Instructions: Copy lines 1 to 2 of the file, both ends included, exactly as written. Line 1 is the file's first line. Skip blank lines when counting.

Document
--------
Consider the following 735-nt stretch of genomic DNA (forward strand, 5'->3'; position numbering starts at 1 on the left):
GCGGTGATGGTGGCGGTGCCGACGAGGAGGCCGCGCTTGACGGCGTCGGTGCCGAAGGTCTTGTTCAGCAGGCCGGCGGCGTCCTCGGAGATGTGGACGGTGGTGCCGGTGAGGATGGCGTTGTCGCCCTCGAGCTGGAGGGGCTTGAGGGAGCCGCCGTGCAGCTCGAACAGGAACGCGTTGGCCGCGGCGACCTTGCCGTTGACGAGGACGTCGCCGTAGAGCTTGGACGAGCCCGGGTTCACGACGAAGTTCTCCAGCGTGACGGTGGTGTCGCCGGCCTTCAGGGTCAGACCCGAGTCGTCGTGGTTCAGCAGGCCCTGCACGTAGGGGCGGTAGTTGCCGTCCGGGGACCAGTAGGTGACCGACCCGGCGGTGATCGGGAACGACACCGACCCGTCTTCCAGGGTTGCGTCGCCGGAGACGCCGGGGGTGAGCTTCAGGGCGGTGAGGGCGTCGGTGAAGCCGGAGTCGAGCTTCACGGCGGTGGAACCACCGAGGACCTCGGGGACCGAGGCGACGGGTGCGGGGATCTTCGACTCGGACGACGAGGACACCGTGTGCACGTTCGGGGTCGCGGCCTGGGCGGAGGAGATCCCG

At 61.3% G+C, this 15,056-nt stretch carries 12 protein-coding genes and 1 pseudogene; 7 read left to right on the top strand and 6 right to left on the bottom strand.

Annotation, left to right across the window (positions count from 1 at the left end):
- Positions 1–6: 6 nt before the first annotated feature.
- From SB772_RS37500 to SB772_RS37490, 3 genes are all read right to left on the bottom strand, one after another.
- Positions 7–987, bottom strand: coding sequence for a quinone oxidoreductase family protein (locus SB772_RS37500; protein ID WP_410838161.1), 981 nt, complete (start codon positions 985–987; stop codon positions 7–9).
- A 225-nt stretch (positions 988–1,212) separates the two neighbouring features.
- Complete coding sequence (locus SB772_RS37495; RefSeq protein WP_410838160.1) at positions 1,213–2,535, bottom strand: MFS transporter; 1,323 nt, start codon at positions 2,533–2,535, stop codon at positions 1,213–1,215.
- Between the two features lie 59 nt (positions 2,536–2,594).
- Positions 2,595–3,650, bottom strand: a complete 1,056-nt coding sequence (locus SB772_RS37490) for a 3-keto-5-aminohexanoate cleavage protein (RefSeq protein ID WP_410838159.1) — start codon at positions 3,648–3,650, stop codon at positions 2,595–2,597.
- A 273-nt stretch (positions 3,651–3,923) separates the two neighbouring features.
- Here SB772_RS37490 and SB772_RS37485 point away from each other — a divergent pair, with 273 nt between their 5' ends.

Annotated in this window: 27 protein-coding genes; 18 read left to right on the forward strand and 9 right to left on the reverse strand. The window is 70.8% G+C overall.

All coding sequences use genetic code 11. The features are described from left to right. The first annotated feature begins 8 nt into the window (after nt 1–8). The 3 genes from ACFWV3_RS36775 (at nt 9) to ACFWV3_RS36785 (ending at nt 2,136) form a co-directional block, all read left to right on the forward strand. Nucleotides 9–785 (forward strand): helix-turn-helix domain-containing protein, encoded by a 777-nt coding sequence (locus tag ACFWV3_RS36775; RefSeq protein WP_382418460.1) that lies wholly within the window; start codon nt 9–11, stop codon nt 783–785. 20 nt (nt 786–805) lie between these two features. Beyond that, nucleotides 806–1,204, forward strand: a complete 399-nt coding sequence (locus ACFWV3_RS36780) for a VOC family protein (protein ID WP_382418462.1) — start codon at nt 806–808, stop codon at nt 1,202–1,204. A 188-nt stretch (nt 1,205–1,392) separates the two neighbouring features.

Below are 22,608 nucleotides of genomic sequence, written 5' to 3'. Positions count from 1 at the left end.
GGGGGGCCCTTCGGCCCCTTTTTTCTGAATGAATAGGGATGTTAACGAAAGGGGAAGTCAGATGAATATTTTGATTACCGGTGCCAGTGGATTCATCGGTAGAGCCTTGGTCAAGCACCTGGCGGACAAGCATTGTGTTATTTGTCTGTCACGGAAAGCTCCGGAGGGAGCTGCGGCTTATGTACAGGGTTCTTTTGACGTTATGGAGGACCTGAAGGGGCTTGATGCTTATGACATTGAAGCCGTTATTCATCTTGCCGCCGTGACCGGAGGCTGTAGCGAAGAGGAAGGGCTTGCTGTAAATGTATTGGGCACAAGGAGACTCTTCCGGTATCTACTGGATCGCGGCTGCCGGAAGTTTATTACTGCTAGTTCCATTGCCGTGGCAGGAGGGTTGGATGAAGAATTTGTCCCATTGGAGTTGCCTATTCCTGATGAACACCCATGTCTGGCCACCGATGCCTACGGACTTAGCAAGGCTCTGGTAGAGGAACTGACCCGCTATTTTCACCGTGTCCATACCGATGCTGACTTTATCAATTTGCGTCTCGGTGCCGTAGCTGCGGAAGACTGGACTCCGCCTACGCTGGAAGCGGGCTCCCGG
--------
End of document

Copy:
Consider the following 735-nt stretch of genomic DNA (forward strand, 5'->3'; position numbering starts at 1 on the left):
GCGGTGATGGTGGCGGTGCCGACGAGGAGGCCGCGCTTGACGGCGTCGGTGCCGAAGGTCTTGTTCAGCAGGCCGGCGGCGTCCTCGGAGATGTGGACGGTGGTGCCGGTGAGGATGGCGTTGTCGCCCTCGAGCTGGAGGGGCTTGAGGGAGCCGCCGTGCAGCTCGAACAGGAACGCGTTGGCCGCGGCGACCTTGCCGTTGACGAGGACGTCGCCGTAGAGCTTGGACGAGCCCGGGTTCACGACGAAGTTCTCCAGCGTGACGGTGGTGTCGCCGGCCTTCAGGGTCAGACCCGAGTCGTCGTGGTTCAGCAGGCCCTGCACGTAGGGGCGGTAGTTGCCGTCCGGGGACCAGTAGGTGACCGACCCGGCGGTGATCGGGAACGACACCGACCCGTCTTCCAGGGTTGCGTCGCCGGAGACGCCGGGGGTGAGCTTCAGGGCGGTGAGGGCGTCGGTGAAGCCGGAGTCGAGCTTCACGGCGGTGGAACCACCGAGGACCTCGGGGACCGAGGCGACGGGTGCGGGGATCTTCGACTCGGACGACGAGGACACCGTGTGCACGTTCGGGGTCGCGGCCTGGGCGGAGGAGATCCCG